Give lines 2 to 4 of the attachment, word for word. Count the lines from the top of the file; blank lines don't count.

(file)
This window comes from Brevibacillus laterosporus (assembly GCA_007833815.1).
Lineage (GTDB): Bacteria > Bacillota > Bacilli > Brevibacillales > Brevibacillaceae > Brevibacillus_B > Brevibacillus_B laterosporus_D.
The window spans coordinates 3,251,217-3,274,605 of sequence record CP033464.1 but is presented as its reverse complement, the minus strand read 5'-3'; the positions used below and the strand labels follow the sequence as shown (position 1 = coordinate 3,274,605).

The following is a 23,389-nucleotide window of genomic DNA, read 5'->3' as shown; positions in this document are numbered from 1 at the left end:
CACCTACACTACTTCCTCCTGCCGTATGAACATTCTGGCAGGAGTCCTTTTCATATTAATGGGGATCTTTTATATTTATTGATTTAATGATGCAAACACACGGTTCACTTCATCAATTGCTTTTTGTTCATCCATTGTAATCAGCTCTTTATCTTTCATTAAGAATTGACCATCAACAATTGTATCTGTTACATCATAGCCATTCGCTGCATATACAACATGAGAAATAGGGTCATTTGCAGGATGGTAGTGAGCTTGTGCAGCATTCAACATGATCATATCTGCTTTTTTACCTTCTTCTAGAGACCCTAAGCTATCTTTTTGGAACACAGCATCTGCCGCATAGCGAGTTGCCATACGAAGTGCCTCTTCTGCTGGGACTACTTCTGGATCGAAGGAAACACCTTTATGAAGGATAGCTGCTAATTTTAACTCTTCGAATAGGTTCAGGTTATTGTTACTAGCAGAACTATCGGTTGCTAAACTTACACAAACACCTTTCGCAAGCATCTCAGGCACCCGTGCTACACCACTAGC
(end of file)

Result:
Lineage (GTDB): Bacteria > Bacillota > Bacilli > Brevibacillales > Brevibacillaceae > Brevibacillus_B > Brevibacillus_B laterosporus_D.
The window spans coordinates 3,251,217-3,274,605 of sequence record CP033464.1 but is presented as its reverse complement, the minus strand read 5'-3'; the positions used below and the strand labels follow the sequence as shown (position 1 = coordinate 3,274,605).

The following is a 23,389-nucleotide window of genomic DNA, read 5'->3' as shown; positions in this document are numbered from 1 at the left end: